5G Coverage in Croatia at 60-70%

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Image: Pixabay
Image: Pixabay

Obuljen, who chairs the HAKOM Council, was speaking at the third 5G Day event, organised by the Croatian Regulatory Authority for Network Industries (HAKOM), after a two-year break caused by the coronavirus pandemic.

“A lot has happened in the past two years. Frequencies were awarded, and a new auction is being prepared for the existing frequencies, for which licenses expire in 2024, and we want telecommunications companies to have time to prepare,” Obuljen told Hina.

He noted that it was still difficult to assess how much money the new auction would bring to the state budget, adding that considering that most of the spectrum would be awarded at the national level, he expected all telecoms to participate.

HAKOM is glad about the development of the electronic communications market and 5G, which will certainly contribute to improving Croatia’s position on Europe’s digital map and with regard to the EU’s DESI index on the degree of digitalisation, he said.

Obuljen noted that various startups developing solutions based on 5G technology would be presented at 5G Day, adding that some of the startups that had attended the first 5G Day  had developed their business and many were operating around the world.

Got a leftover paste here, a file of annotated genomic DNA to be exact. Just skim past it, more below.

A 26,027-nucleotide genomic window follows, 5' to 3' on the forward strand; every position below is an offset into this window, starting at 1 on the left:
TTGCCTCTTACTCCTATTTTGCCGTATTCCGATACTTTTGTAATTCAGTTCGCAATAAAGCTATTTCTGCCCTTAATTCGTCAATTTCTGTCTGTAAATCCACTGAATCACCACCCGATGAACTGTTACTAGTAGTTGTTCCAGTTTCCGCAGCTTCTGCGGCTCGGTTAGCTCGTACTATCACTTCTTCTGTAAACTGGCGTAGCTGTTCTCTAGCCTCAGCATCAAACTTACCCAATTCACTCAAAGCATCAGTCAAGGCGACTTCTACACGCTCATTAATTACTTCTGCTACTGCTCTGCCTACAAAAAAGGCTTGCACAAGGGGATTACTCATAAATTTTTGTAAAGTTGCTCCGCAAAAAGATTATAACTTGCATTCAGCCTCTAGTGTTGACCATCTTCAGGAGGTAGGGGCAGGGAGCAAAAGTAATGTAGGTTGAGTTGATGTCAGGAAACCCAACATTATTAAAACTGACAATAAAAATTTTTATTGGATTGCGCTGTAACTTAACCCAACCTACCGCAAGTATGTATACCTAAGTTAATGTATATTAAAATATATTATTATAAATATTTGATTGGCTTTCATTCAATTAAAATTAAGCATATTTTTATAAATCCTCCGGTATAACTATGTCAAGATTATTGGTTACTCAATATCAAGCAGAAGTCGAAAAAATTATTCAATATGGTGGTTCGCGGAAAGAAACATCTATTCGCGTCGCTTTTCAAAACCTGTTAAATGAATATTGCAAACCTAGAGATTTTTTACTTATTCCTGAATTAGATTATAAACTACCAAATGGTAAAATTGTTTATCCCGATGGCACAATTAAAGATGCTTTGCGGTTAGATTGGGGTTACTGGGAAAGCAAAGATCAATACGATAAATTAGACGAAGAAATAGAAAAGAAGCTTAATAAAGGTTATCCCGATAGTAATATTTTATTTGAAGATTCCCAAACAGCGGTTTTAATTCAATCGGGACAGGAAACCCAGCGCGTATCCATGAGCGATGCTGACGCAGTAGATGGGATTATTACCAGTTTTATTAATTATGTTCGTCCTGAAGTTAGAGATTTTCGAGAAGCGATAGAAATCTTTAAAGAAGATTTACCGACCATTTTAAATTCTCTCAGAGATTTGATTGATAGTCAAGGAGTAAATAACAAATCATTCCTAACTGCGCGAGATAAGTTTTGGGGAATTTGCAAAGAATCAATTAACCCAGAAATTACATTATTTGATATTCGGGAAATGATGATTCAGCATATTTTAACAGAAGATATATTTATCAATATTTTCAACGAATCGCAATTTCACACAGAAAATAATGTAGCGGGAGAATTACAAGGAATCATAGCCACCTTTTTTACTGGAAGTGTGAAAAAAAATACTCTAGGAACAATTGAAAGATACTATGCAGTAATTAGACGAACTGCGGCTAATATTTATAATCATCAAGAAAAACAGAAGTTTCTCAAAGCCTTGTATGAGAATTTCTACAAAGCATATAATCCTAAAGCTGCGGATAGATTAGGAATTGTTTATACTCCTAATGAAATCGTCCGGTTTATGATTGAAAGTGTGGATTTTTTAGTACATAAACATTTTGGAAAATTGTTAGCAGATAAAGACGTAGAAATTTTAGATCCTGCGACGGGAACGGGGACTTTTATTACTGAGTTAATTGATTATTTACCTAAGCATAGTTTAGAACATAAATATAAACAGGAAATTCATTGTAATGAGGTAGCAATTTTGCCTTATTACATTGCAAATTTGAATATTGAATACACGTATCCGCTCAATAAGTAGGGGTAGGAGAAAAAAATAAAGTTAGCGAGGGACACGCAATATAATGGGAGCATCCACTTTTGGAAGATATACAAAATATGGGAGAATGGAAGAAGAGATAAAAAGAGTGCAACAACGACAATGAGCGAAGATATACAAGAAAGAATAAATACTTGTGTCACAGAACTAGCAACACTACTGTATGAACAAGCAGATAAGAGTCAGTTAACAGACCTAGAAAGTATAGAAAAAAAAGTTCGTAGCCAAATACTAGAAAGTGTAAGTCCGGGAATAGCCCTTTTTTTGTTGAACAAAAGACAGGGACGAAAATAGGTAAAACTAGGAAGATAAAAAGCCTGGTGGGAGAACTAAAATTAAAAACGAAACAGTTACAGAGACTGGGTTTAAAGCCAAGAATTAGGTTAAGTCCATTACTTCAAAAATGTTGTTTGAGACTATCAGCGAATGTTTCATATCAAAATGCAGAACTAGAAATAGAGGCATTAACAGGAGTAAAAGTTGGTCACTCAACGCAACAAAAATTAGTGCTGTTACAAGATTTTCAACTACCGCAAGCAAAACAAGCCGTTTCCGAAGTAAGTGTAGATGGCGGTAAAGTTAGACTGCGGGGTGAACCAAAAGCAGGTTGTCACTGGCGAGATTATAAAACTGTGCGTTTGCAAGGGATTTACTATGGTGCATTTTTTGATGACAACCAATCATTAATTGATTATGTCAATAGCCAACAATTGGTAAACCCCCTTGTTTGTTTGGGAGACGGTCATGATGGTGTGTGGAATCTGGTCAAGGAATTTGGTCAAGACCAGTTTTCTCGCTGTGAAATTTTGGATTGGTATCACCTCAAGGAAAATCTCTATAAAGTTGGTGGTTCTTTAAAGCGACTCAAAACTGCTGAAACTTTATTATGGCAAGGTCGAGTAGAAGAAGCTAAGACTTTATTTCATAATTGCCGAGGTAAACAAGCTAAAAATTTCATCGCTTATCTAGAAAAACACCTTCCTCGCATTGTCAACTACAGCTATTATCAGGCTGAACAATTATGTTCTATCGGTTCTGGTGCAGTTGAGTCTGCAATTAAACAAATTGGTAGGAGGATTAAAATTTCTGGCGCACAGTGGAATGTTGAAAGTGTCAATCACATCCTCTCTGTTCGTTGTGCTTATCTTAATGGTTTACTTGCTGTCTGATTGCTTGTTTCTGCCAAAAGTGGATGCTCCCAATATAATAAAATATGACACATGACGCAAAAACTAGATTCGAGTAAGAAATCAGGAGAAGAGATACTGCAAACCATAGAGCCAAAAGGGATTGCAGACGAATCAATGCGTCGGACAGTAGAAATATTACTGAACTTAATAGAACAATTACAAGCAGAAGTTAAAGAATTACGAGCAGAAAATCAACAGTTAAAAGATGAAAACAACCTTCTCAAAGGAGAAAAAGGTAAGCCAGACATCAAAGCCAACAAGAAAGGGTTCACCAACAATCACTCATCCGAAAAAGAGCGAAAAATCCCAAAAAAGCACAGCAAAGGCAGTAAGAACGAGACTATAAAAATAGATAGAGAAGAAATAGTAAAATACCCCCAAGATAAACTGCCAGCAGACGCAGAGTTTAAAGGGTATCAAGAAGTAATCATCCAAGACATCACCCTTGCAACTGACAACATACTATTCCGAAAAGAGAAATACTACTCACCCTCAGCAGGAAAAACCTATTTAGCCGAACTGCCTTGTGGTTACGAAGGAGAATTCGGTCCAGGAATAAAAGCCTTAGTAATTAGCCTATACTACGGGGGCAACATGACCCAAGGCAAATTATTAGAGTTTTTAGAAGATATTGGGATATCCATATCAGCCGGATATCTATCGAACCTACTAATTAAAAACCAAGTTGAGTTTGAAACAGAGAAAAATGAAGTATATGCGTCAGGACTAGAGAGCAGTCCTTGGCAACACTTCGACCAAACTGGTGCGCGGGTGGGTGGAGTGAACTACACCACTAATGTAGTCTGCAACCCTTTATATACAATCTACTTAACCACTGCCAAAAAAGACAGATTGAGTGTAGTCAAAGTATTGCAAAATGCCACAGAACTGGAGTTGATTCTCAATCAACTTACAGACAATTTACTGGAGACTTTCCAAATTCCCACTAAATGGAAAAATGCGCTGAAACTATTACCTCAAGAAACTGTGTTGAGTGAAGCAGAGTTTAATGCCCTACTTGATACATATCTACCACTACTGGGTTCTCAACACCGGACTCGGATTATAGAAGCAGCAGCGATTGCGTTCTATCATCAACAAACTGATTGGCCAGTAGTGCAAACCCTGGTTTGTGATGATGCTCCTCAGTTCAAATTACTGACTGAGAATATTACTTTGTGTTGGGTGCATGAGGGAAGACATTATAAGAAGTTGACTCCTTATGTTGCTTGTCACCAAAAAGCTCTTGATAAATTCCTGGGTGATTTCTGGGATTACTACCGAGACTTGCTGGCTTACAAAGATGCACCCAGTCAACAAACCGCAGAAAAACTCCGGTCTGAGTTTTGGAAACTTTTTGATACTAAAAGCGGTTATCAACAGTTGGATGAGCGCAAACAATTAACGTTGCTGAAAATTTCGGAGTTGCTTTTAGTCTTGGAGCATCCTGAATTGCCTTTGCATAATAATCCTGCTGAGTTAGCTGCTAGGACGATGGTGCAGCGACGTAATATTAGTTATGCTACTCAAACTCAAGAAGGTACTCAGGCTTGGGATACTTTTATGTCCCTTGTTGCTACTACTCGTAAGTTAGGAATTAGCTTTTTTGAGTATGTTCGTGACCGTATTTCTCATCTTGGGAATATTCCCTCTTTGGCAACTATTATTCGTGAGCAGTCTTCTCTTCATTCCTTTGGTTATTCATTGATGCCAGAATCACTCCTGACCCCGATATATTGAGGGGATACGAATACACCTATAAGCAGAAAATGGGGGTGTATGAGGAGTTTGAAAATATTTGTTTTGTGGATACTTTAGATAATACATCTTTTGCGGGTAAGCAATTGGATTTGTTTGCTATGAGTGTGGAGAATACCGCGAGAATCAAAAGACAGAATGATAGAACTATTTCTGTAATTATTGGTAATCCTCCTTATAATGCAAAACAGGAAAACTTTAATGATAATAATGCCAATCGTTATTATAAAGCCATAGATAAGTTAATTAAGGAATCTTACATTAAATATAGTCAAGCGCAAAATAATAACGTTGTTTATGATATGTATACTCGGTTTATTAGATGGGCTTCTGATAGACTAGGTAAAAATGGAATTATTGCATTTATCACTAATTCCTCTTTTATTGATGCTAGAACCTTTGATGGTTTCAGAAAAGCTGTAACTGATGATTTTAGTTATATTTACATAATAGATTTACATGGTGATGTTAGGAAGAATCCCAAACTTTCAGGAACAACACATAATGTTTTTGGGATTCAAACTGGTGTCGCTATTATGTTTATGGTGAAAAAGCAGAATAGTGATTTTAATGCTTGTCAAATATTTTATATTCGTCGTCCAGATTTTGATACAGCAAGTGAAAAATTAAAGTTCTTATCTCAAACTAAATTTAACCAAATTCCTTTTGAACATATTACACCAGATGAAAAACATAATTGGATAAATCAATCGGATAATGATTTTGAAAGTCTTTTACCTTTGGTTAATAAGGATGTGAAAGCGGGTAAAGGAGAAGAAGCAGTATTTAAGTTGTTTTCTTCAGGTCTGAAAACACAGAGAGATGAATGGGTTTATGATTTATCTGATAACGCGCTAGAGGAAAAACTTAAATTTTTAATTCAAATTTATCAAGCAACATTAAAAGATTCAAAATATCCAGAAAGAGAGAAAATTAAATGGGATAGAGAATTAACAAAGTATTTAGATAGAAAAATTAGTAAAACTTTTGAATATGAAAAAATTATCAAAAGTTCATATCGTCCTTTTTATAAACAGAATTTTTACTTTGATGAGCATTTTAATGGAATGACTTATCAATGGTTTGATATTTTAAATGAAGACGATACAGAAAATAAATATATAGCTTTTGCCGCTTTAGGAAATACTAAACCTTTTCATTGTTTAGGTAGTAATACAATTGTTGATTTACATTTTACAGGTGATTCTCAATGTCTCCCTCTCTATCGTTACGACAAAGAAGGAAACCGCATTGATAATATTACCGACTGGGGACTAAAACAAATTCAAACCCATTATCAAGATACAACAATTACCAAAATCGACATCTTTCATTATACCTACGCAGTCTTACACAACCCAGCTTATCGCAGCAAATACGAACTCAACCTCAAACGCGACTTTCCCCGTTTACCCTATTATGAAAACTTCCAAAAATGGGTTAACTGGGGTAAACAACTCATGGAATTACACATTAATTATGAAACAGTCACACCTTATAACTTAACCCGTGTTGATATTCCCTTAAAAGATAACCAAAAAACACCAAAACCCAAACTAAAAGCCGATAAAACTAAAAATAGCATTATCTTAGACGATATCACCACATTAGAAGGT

One of them is Rimac Automobili, which today presented its visions and products, in which connectivity at high 5G speeds plays a major role.

“In five-six years we expect a boom in 5G services and solutions, which are applicable in all areas of life and work, notably transport, car industry, healthcare and medicine, energy and all other sectors,” Obuljen said.

As for the situation on the market and expectations this year, Obuljen said that the market was constantly growing even though no longer in leaps because all telecoms offered convergent services and invested much, but that despite market saturation, growth was expected this year as well.

HAKOM director Miran Gosta said that prices on the telecommunications market would have to grow as well because of rising input costs, with telecoms being particularly concerned about electricity price increases. He added that it was difficult to say how much and when those prices would go up.

For more, check out our lifestyle section.


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